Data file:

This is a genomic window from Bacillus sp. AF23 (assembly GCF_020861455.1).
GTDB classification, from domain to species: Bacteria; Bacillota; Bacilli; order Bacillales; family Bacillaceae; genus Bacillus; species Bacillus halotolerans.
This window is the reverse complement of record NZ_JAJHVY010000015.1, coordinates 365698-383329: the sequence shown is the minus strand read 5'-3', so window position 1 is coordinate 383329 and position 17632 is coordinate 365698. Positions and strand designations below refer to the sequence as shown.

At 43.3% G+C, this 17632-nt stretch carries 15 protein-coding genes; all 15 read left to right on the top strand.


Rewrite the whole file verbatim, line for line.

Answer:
This is a genomic window from Bacillus sp. AF23 (assembly GCF_020861455.1).
GTDB classification, from domain to species: Bacteria; Bacillota; Bacilli; order Bacillales; family Bacillaceae; genus Bacillus; species Bacillus halotolerans.
This window is the reverse complement of record NZ_JAJHVY010000015.1, coordinates 365698-383329: the sequence shown is the minus strand read 5'-3', so window position 1 is coordinate 383329 and position 17632 is coordinate 365698. Positions and strand designations below refer to the sequence as shown.

At 43.3% G+C, this 17632-nt stretch carries 15 protein-coding genes; all 15 read left to right on the top strand.